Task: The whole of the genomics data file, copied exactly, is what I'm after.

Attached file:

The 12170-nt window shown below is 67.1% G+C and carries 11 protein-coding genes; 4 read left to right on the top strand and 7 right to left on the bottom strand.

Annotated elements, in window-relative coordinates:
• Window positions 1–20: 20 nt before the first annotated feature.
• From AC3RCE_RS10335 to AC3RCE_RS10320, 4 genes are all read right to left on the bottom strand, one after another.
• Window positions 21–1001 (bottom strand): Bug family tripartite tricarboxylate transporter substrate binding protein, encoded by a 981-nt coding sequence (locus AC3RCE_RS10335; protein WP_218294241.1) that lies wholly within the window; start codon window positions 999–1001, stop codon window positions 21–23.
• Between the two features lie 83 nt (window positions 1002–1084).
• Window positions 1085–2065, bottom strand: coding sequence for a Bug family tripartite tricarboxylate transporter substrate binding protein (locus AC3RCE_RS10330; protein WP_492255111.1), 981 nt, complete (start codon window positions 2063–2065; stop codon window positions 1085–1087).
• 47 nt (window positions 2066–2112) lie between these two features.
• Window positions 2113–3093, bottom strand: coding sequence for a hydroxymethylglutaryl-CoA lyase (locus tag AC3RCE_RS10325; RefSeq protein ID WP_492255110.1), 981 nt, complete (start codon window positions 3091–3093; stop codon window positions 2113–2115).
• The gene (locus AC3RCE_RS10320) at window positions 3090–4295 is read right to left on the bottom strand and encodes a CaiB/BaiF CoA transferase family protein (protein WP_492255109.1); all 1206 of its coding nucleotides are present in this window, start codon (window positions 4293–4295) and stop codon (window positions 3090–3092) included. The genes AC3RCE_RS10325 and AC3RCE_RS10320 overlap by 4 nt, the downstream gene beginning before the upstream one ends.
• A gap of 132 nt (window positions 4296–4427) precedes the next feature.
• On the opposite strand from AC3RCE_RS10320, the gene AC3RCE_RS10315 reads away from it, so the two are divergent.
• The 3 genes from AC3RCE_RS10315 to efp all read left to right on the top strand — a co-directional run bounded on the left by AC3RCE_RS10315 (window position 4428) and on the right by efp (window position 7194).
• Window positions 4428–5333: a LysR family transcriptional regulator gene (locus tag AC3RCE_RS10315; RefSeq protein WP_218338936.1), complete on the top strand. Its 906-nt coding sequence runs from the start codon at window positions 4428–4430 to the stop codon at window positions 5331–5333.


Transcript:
The 12170-nt window shown below is 67.1% G+C and carries 11 protein-coding genes; 4 read left to right on the top strand and 7 right to left on the bottom strand.

Annotated elements, in window-relative coordinates:
• Window positions 1–20: 20 nt before the first annotated feature.
• From AC3RCE_RS10335 to AC3RCE_RS10320, 4 genes are all read right to left on the bottom strand, one after another.
• Window positions 21–1001 (bottom strand): Bug family tripartite tricarboxylate transporter substrate binding protein, encoded by a 981-nt coding sequence (locus AC3RCE_RS10335; protein WP_218294241.1) that lies wholly within the window; start codon window positions 999–1001, stop codon window positions 21–23.
• Between the two features lie 83 nt (window positions 1002–1084).
• Window positions 1085–2065, bottom strand: coding sequence for a Bug family tripartite tricarboxylate transporter substrate binding protein (locus AC3RCE_RS10330; protein WP_492255111.1), 981 nt, complete (start codon window positions 2063–2065; stop codon window positions 1085–1087).
• 47 nt (window positions 2066–2112) lie between these two features.
• Window positions 2113–3093, bottom strand: coding sequence for a hydroxymethylglutaryl-CoA lyase (locus tag AC3RCE_RS10325; RefSeq protein ID WP_492255110.1), 981 nt, complete (start codon window positions 3091–3093; stop codon window positions 2113–2115).
• The gene (locus AC3RCE_RS10320) at window positions 3090–4295 is read right to left on the bottom strand and encodes a CaiB/BaiF CoA transferase family protein (protein WP_492255109.1); all 1206 of its coding nucleotides are present in this window, start codon (window positions 4293–4295) and stop codon (window positions 3090–3092) included. The genes AC3RCE_RS10325 and AC3RCE_RS10320 overlap by 4 nt, the downstream gene beginning before the upstream one ends.
• A gap of 132 nt (window positions 4296–4427) precedes the next feature.
• On the opposite strand from AC3RCE_RS10320, the gene AC3RCE_RS10315 reads away from it, so the two are divergent.
• The 3 genes from AC3RCE_RS10315 to efp all read left to right on the top strand — a co-directional run bounded on the left by AC3RCE_RS10315 (window position 4428) and on the right by efp (window position 7194).
• Window positions 4428–5333: a LysR family transcriptional regulator gene (locus tag AC3RCE_RS10315; RefSeq protein WP_218338936.1), complete on the top strand. Its 906-nt coding sequence runs from the start codon at window positions 4428–4430 to the stop codon at window positions 5331–5333.